Nintendo racer “Mario Kart 8” launches for the Wii U today, 22 years after the original “Super Mario Kart” for the Super Nintendo reached racing game fans. We were fortunate enough to gain access to “Mario Kart 8” prior to its launch. Before you decide to buy it, here’s what we think about the highly anticipated racer.

martio-kart-8 Anti-gravity racing in "Mario Kart 8." Photo: Courtesy/Nintendo

“Mario Kart 8” is gorgeously crafted and challenging. Yes, it’s loads of fun, but it’s also difficult -- I often found myself on the edge of my seat while playing, my heart racing -- would I get the Bullet Bill, which catapults you past players ahead of you if you're in last place? I’m in sixth place. Can I stay there? Ugh, I just fell off the track. I’m so behind everyone else. Can I catch up? Wow, this course is beautiful.

First, the basics. There are 32 courses, with two Rainbow Roads. There are 16 mainstay characters, with 14 unlockable characters.

Mario, Luigi, Peach, Yoshi, Bowser, Donkey Kong, Toad, Koopa Troopa, Daisy, Shy Guy, Wario, Waluigi, Baby Mario, Baby Luigi, Baby Peach and Baby Daisy are the 16 mainstay characters.

The 14 unlockable characters are Rosalina, Toadette, Metal Mario, Lakitu, Larry, Morton, Wendy, Iggy, Roy, Lemmy, Ludwig, Pink Gold Peach, Baby Rosalina and your own Mii.

mariokart8preview1 Yoshi in "Mario Kart 8." Photo: Courtesy/Nintendo

There are also 26 vehicles, from karts to bikes to all-terrain vehicles.

The 32 courses vary; some are partially underwater, some allow you to soar over brief breaks in the tracks, others defy gravity as you find yourself driving upside down. Like previous “Mario Kart” games, each character possesses various strengths and weaknesses. Some have faster accelerations speeds, while others have quicker driving speeds.

original Donkey Kong in "Mario Kart 8." Photo: Courtesy/Nintendo

On a superficial level, “Mario Kart 8” is a visually stunning game. I found myself “ooo-ing” and “ahh-ing” along with my gamer friends as we experimented with each track. Some tracks are more difficult than others and some are more fun, but each was enjoyable in its own right.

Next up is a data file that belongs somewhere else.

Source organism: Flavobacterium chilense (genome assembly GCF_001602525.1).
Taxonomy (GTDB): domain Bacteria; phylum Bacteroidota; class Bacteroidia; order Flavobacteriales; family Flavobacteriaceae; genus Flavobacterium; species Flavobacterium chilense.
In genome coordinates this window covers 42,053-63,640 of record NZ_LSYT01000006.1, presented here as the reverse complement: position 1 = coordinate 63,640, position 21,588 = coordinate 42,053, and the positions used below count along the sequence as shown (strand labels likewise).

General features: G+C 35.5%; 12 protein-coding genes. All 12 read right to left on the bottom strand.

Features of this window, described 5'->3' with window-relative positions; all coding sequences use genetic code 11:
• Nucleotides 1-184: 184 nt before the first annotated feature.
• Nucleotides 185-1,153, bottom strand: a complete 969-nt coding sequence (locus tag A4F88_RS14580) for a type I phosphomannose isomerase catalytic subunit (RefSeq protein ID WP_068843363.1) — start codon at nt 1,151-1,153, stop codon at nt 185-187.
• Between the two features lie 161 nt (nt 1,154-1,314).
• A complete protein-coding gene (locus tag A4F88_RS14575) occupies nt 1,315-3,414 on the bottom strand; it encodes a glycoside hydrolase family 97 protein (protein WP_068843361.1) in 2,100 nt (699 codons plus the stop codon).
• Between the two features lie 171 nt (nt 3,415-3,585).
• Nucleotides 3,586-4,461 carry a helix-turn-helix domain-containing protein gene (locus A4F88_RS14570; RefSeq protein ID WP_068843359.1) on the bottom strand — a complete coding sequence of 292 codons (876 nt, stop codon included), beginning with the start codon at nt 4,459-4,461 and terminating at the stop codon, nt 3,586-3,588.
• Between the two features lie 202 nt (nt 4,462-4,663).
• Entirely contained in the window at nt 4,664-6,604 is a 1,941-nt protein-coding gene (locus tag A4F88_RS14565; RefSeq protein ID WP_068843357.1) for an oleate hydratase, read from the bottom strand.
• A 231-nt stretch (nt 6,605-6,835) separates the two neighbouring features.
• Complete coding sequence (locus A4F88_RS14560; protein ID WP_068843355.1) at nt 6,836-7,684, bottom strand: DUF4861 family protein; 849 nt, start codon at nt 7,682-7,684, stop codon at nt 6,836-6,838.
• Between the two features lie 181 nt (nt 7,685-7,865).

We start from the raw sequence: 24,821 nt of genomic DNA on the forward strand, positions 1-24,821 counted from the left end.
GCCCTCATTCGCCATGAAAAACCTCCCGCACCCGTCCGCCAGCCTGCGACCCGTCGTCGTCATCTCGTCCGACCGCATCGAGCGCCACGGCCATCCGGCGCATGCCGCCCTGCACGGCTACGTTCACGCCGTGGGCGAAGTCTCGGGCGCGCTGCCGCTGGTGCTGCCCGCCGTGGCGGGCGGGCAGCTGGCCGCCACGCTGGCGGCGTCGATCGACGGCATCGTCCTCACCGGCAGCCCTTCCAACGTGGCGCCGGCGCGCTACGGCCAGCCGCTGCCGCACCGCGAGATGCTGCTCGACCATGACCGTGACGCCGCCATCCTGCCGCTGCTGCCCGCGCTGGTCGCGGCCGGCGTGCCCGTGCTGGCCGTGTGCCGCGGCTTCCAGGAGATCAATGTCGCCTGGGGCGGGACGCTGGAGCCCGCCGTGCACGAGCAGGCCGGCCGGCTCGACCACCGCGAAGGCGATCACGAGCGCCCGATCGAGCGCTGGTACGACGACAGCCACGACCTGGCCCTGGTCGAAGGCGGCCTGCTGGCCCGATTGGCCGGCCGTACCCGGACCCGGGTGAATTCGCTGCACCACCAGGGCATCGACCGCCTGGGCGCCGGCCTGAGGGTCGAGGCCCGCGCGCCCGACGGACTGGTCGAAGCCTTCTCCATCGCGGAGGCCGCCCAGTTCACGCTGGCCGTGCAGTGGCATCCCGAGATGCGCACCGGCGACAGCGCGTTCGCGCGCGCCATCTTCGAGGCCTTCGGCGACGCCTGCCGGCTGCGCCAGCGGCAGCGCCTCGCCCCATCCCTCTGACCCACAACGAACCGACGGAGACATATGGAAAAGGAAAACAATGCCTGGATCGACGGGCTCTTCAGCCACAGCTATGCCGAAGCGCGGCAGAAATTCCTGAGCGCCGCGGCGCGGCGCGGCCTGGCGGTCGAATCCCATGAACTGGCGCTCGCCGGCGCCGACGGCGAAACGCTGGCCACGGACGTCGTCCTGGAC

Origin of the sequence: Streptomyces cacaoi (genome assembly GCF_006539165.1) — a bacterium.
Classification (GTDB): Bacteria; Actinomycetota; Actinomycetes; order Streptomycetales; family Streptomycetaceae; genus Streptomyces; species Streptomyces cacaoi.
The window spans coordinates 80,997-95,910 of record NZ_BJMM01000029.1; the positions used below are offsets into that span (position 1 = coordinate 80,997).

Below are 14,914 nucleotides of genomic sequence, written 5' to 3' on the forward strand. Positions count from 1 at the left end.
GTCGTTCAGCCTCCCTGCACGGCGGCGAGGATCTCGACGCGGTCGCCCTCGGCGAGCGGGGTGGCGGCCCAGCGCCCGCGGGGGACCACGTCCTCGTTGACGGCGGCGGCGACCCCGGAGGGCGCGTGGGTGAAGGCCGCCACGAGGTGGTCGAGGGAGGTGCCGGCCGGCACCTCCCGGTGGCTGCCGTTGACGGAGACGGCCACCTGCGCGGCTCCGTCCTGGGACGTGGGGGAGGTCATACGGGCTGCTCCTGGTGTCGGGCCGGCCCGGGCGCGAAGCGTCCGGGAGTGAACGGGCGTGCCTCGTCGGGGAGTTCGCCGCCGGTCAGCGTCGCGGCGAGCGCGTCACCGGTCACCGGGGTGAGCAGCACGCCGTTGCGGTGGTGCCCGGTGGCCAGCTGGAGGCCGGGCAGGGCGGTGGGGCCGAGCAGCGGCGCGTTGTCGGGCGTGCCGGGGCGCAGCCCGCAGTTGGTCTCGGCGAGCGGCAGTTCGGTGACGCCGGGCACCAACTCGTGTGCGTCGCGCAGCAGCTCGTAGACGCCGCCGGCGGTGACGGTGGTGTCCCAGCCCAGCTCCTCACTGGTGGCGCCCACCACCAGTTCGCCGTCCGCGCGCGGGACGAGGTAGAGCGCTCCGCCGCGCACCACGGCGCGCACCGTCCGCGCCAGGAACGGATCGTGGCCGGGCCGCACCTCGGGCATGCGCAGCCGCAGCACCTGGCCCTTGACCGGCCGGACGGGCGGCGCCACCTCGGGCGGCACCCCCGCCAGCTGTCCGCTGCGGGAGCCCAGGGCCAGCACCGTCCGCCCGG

There’s also several throwback courses, such as “Donut Plains 3” from the first “Super Mario Kart,” “Royal Raceway” from the Nintendo 64 version and “Donkey Kong Jungle” from “Mario Kart 7” for the 3DS.

One of the best things about “Mario Kart 8” is that anyone can enjoy it. It’s a game that unites the casual gamer and the hard-core gamer, the young and the old, the old-school “Mario Kart” players and the pre-teen just being introduced to the popular franchise. Nintendo is well-known amongst gamers for not fixing what isn’t broken. The “Mario Kart” formula has worked for more than 20 years -- yes, the graphics are better and the mechanics have improved but the basic premise of the series remains steadfast.

Like previous titles, there are three engine classes: 50cc, 100cc and 150cc. Each gets progressively faster and more challenging. Even at the lower classes, the gameplay moves swiftly. There are 12 racers per course, and I know this because I came in last place several times. “Mario Kart 8” is not a slowly paced game; you’re racing against the AI and your friends -- and the races move fast.

My only complaint about “Mario Kart 8” is the character roster. I’d love to see Nintendo mainstays like Link and Princess Zelda hop into a kart, instead of baby versions of popular characters. Still, it’s a small complaint for a nearly flawless and extremely fun game.

Have you played "Mario Kart 8?" What do you think? Leave a comment or tweet me.